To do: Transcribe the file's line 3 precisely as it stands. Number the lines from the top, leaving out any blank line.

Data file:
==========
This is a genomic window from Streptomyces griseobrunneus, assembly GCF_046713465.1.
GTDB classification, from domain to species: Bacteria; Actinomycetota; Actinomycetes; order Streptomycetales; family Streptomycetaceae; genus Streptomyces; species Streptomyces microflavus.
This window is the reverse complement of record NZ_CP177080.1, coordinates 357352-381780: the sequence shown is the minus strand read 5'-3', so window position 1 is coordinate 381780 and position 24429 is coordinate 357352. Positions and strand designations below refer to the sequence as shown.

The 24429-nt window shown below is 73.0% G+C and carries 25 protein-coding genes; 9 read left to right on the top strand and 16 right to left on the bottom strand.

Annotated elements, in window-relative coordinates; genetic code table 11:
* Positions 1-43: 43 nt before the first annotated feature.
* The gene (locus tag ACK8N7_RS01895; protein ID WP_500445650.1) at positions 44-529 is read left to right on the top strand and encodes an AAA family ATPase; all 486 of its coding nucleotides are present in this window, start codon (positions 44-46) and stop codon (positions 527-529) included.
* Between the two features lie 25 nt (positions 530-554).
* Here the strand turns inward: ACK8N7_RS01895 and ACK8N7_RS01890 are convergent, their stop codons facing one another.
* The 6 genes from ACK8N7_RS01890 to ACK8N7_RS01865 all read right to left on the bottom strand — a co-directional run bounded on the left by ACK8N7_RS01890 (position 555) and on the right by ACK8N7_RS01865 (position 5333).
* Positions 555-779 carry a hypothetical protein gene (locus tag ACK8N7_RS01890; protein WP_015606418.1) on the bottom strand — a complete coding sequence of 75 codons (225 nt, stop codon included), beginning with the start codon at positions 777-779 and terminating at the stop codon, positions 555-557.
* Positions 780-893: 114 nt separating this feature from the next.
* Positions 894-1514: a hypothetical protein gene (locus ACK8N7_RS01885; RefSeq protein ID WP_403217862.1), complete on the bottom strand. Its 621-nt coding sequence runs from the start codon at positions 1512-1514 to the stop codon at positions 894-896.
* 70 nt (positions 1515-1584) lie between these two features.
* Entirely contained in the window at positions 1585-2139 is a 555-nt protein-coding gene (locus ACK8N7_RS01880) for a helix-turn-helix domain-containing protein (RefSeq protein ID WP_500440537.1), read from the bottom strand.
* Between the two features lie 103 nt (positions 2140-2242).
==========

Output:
This window is the reverse complement of record NZ_CP177080.1, coordinates 357352-381780: the sequence shown is the minus strand read 5'-3', so window position 1 is coordinate 381780 and position 24429 is coordinate 357352. Positions and strand designations below refer to the sequence as shown.